Imagine finding a gap in the ground and rappelling more than 600 feet to reveal a lush forest covered with plants as high as your shoulders. It sounds like something from a fantasy film, but a group of Chinese speleologists recently experienced just that. The team ventured on a fascinating adventure to the Guangxi Zhuang Autonomous Region of southern China, where they investigated a sizable sinkhole with numerous entrances. They were delighted to see a well-established, lush forest at the base of the pit.
The 1,003-foot-long and 623-foot-deep sinkhole would be categorized as “big,” according to the researchers from the Institute of Karst Geology of the China Geological Survey. There have been 30 enormous sinkholes found in the county, precisely like this one. Here, the crew discovered 131-foot-tall, ancient trees with branches pointing toward the sunshine that seeps through the cave mouths.
What causes these enormous sinkholes to form and why are they so prevalent in China’s Leye county? The topography of the area must be better understood in order to get the solutions. The karst scenery in this region of China is well known. Caves and sinkholes are common in karst, which is formed when bedrock dissolves. This is because precipitation that is already mildly acidic becomes even more acidic when it absorbs carbon dioxide from the soil, slowly eroding the bedrock. These fissures develop into tunnels over time, and as the ground collapses, these tunnels can turn into caverns or sinkholes.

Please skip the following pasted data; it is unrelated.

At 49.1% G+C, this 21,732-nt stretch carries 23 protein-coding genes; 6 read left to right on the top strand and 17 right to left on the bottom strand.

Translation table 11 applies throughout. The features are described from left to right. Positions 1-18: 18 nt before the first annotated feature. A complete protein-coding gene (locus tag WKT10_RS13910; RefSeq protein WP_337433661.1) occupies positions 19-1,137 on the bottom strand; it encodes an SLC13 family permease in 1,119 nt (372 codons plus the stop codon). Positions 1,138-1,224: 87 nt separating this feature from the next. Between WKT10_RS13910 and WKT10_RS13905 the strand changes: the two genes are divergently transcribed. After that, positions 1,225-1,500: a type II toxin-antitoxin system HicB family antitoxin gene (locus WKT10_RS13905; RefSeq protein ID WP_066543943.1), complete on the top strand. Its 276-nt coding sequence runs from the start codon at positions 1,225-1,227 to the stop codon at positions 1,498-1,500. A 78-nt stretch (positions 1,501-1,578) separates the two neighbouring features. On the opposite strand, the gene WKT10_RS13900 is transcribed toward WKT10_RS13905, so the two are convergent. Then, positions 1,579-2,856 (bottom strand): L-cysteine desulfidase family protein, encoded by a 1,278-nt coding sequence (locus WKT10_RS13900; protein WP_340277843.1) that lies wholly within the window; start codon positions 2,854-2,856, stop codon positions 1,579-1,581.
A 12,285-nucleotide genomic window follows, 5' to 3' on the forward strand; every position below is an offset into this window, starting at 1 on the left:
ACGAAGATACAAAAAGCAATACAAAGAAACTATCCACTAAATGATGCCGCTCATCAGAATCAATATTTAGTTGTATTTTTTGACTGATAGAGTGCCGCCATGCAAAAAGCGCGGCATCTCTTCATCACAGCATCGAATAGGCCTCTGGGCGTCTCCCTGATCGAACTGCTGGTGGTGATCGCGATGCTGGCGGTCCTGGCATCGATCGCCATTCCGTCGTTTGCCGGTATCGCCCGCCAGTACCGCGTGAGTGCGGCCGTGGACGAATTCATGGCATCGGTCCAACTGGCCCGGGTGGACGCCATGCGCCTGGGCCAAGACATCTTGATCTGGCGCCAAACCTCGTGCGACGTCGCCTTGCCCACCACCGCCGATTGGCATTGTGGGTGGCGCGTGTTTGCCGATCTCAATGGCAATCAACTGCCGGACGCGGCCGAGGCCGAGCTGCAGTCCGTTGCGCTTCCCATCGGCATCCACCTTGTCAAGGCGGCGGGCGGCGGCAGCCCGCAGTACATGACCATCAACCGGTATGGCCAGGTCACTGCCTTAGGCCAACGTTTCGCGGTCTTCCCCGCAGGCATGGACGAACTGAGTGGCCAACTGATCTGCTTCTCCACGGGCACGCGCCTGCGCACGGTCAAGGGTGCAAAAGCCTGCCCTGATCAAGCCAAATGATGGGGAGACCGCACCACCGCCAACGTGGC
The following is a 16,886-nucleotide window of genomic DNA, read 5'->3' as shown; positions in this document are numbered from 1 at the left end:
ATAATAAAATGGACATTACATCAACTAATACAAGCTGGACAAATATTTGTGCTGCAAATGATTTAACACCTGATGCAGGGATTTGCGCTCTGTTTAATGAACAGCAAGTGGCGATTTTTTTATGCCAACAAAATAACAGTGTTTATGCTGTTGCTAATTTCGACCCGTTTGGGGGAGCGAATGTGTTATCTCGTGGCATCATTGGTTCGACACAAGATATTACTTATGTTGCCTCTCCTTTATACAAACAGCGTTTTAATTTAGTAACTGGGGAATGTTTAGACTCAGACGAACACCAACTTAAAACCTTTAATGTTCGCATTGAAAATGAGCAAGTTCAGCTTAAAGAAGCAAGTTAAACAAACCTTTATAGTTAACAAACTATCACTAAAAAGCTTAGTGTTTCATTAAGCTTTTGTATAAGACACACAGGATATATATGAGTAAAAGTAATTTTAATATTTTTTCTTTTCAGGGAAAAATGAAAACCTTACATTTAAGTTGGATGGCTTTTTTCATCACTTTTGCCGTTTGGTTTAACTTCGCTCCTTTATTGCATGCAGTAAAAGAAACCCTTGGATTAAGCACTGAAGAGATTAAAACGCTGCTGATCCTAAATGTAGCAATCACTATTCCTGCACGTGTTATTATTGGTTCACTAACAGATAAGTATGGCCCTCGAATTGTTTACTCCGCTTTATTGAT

Surprisingly, karst or pseudokarst topography makes up 20% of the world’s landmass, making it more widespread than you may imagine. For instance, 25% of the landscape in the United States fits into one of these two groups. However, the external features of the landscapes might vary significantly because of variations in climate and geology. These elements also have an impact on sinkhole size, which is frequently extremely modest.
However, southern China has the ideal environment for creating enormous sinkholes. In fact, Guangxi’s stunning karst landscape is a key factor in why it and a number of other provinces were chosen as UNESCO World Heritage Sites. Scientists are optimistic that they may even discover some undiscovered plant species hiding in the forest around this specific sinkhole.
Sinkholes are referred to as tiankeng, which means “heavenly pit,” in Mandarin. And judging from the photographs, this new sinkhole most definitely meets the bill.